Tiger Woods is everything Oscar De La Hoya isn't
When all is said and done with the boxing career of Oscar De La Hoya, there will be plenty of good things to say. He was one of the top fighters in multiple weight divisions, he attracted non-boxing fans to the sport, and he fought the best of his era.
Unfortunately for the Golden Boy, however, every time he faced the best competition, he lost. With the exception of De La Hoya’s embarassing loss to Bernard Hopkins, four of the five losses Oscar suffered were of the close decision variety. Close decisions De La Hoya could have won had he just done enough.
Compare that to one Tiger Woods, who has performed at his best against the best competition. In fact, a look at the five career losses by De La Hoya shows the difference between the pair. Two of De la Hoya’s losses came when Woods was representing the U.S. at Ryder Cup matches, while the U.S. lost, few put the blame squarely on Tiger. It is the three other losses that correlate perfectly to Tiger wins, that show us all we need to know about these two great athletes.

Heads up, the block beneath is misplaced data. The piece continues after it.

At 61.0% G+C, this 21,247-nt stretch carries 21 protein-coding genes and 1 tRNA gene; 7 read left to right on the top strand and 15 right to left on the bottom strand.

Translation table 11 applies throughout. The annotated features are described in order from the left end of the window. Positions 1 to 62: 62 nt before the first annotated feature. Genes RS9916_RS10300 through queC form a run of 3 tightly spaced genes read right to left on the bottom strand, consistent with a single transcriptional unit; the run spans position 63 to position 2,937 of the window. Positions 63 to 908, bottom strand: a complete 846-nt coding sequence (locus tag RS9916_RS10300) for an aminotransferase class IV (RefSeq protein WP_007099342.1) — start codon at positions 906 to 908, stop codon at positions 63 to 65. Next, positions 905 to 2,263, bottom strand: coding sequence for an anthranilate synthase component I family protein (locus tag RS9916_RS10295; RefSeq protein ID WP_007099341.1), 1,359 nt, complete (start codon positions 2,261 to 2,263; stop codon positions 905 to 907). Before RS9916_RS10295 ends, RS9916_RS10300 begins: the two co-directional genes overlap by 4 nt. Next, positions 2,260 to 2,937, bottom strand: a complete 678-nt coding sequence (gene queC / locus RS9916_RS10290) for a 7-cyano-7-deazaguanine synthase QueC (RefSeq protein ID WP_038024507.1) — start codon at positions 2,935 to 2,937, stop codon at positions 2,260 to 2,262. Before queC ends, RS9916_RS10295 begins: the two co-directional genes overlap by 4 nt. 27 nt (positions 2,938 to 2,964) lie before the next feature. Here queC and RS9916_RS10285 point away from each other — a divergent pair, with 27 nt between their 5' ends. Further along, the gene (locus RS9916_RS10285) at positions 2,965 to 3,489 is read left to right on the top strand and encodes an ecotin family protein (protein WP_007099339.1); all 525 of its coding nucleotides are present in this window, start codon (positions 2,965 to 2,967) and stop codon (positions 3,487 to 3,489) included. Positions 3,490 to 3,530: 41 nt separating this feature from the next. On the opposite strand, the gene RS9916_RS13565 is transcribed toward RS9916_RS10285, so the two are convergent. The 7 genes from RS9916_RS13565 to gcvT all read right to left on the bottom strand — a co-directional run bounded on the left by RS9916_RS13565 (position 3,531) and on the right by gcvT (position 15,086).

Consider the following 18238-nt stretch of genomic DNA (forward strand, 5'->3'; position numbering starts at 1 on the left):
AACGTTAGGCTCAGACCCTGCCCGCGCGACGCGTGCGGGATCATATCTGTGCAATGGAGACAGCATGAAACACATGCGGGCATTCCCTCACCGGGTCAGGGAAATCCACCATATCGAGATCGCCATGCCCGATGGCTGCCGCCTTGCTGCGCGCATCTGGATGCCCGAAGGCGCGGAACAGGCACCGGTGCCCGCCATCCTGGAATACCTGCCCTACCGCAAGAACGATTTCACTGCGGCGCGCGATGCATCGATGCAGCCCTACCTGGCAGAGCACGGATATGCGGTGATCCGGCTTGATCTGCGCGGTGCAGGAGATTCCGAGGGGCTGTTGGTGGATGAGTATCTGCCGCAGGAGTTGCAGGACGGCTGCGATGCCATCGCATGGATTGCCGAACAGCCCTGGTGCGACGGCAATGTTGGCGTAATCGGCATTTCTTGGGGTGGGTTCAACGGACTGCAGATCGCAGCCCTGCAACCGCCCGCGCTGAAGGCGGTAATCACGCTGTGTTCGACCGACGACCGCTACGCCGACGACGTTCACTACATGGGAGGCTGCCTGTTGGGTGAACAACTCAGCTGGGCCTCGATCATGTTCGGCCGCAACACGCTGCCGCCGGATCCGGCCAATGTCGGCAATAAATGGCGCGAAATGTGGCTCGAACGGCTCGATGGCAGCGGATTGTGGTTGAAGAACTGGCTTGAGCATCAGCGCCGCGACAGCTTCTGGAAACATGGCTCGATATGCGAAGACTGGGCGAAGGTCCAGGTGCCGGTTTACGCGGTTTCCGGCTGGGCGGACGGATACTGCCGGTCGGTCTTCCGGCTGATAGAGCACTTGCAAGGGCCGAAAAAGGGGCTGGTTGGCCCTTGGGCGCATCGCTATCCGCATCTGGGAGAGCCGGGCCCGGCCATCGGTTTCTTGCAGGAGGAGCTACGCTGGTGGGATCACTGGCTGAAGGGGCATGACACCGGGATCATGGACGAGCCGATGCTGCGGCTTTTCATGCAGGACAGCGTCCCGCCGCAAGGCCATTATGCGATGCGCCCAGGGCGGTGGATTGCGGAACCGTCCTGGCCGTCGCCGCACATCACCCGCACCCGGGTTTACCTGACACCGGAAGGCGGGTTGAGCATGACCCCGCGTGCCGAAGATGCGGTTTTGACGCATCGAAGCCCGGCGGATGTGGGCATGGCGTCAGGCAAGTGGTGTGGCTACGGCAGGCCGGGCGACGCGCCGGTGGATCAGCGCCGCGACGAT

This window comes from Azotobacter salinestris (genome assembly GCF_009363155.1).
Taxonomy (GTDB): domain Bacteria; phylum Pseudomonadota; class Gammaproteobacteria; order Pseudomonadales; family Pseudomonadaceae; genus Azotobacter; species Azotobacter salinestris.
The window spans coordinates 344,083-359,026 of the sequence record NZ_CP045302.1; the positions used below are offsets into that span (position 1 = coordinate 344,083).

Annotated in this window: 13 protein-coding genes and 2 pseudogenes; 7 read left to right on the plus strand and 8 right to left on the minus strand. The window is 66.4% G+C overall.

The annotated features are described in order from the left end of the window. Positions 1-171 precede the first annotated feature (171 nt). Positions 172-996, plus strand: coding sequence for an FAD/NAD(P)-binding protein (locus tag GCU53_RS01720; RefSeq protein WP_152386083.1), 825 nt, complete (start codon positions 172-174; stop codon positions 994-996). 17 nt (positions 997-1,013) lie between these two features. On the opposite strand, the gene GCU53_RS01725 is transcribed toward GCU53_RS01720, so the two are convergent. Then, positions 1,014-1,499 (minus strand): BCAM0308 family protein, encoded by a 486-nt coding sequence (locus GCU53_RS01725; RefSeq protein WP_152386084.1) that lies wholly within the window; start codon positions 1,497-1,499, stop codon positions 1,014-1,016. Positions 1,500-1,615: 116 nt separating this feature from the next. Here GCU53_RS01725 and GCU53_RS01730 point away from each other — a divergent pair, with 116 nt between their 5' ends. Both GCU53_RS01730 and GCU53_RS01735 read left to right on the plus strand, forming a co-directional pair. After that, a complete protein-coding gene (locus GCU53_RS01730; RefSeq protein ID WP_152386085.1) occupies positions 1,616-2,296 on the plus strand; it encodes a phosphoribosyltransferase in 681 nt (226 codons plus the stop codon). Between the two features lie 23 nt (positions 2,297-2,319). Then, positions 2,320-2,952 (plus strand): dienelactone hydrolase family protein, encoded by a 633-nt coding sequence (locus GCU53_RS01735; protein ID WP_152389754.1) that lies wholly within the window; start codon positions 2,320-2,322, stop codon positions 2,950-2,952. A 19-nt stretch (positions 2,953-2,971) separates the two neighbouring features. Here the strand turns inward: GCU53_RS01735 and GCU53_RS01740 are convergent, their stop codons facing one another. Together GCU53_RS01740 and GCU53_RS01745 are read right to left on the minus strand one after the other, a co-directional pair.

June 17, 2000: De La Hoya loses to Shane Mosley
June 18, 2000: Tiger Woods wins U.S. Open
Sept. 13, 2003: De La Hoya again loses to Mosley
Oct. 5, 2003: Woods wins WGC-American Express Championship
When Oscar De La Hoya’s journey began, his aim was boxing greatness. By competing at the same time as Tiger Woods - a man who truly dominated his sport and will be considered an all-time great - it is apparent De La Hoya fell short of that dream.
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Great writing. How about this for a comparison?
William K. Wolfrum - 5/7/2007 Writes horrible article for the world to read
Sam Raimi - 5/7/2007 writes/directs "Spiderman 3" #1 box office
Since you're into ridiculous comparisons, Oscar has a won-loss record that is infinitely better than that of Woods.
Also, a few years ago in Cabo San Lucas, I saw Oscar play a few holes of golf.
I'd wager the farm that Oscar is a much better golfer than Tiger is a boxer.
Sure, that comparison is stupid, but not any more so than your original premise.
Nice try but you're not fooling me.
Your spelling is far too good on some fairly difficult words for you to be a "pachuco>'
And no one from East L.A. has ever referred to somebody from his 'hood as a Mexican-American, especially one hyphenated and capitalized.
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